The good news is that if your application works properly multithreaded this way, it is already SMP enabled!

Debugging Multithreaded Applications with Lazarus

The debugging on Lazarus is not fully functional yet.

Debugging output

In a single threaded application, you can simply write to console/terminal/whatever and the order of the lines is the same as they were written. In multithreaded application things are more complicated. If two threads are writing, say a line is written by thread A before a line by thread B, then the lines are not neccessarily written in that order. It can even happen, that a thread writes its output, while the other thread is writing a line.

The LCLProc unit contains several functions, to let each thread write to its own log file:

 procedure DbgOutThreadLog(const Msg: string); overload;
 procedure DebuglnThreadLog(const Msg: string); overload;
 procedure DebuglnThreadLog(Args: array of const); overload;
 procedure DebuglnThreadLog; overload;

For example: Instead of writeln('Some text ',123); use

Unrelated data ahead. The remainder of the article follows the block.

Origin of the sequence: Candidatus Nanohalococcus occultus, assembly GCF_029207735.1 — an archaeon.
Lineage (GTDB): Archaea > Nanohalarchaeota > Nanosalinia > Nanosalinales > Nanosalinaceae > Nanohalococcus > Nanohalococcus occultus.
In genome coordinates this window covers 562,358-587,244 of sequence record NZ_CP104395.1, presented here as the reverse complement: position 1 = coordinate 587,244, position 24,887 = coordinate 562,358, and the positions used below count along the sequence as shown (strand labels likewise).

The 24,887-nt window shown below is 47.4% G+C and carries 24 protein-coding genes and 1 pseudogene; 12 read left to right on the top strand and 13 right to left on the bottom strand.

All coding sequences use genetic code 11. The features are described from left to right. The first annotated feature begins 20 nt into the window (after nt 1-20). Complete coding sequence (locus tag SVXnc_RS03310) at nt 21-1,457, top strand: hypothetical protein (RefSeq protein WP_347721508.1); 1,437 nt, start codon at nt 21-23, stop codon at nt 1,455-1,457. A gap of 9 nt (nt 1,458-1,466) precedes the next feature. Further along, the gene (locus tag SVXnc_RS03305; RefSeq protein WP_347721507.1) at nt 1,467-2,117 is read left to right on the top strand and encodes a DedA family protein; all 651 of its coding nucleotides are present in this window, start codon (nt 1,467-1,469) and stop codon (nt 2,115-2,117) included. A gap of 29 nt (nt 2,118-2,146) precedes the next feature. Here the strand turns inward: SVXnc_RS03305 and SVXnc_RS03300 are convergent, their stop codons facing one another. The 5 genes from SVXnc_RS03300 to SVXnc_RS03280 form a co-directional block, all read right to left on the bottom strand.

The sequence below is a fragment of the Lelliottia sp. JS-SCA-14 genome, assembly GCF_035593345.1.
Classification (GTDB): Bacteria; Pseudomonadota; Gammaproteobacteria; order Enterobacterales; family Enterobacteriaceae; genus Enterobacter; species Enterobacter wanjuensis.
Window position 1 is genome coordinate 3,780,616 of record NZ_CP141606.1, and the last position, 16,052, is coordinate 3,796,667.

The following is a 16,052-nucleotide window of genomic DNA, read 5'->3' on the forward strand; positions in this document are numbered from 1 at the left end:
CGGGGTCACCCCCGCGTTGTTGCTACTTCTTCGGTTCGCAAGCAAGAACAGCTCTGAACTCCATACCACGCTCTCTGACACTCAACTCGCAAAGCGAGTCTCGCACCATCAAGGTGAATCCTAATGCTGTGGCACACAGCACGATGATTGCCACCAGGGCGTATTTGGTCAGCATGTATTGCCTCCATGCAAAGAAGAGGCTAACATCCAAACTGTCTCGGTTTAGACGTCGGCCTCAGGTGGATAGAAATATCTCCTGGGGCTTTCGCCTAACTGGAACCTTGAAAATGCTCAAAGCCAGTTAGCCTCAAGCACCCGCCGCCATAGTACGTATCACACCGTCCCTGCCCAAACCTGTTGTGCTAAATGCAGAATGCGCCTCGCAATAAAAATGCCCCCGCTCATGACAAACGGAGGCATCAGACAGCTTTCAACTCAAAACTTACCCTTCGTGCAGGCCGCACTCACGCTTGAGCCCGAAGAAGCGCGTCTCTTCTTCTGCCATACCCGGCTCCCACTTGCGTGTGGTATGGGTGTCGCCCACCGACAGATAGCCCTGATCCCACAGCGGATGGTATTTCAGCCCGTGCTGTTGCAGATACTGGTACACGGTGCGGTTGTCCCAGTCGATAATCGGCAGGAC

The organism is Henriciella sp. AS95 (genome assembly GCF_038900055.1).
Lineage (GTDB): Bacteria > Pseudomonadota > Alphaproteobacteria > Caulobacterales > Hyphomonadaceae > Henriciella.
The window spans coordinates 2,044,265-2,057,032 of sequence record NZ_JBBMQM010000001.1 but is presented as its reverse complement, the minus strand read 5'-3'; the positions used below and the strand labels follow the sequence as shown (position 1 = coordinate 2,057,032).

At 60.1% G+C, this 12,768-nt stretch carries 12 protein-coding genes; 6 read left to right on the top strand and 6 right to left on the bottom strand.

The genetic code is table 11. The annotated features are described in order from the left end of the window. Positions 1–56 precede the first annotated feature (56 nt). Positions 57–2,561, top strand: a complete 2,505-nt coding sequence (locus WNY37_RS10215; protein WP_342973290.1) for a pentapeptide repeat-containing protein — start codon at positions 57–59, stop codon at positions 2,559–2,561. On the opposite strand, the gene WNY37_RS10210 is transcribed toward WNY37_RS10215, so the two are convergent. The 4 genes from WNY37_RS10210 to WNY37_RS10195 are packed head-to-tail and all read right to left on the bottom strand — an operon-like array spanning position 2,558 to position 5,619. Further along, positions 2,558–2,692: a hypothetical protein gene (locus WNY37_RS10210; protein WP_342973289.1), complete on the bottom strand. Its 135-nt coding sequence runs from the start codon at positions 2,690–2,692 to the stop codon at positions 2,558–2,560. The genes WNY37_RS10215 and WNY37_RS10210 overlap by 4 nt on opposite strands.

DebuglnThreadLog(['Some text ',123]);

This will append a line 'Some text 123' to Log<PID>.txt, where <PID> is the process ID of the current thread.

It is a good idea to remove the log files before each run:

 rm -f Log* && ./project1

Linux

If you try to debug a multithreaded application on Linux, you will have one big problem: the X server will hang.

It is unknown how to solve this properly, but a workaround is:

Create a new instance of X with:

 X :1 &

It will open, and when you switch to another desktop (the one you are working with pressing CTRL+ALT+F7), you will be able to go back to the new graphical desktop with CTRL+ALT+F8 (if this combination does not work, try with CTRL+ALT+F2... this one worked on Slackware).

Then you could, if you want, create a desktop session on the X started with:

 gnome-session --display=:1 &

Then, in Lazarus, on the run parameters dialog for the project, check "Use display" and enter :1.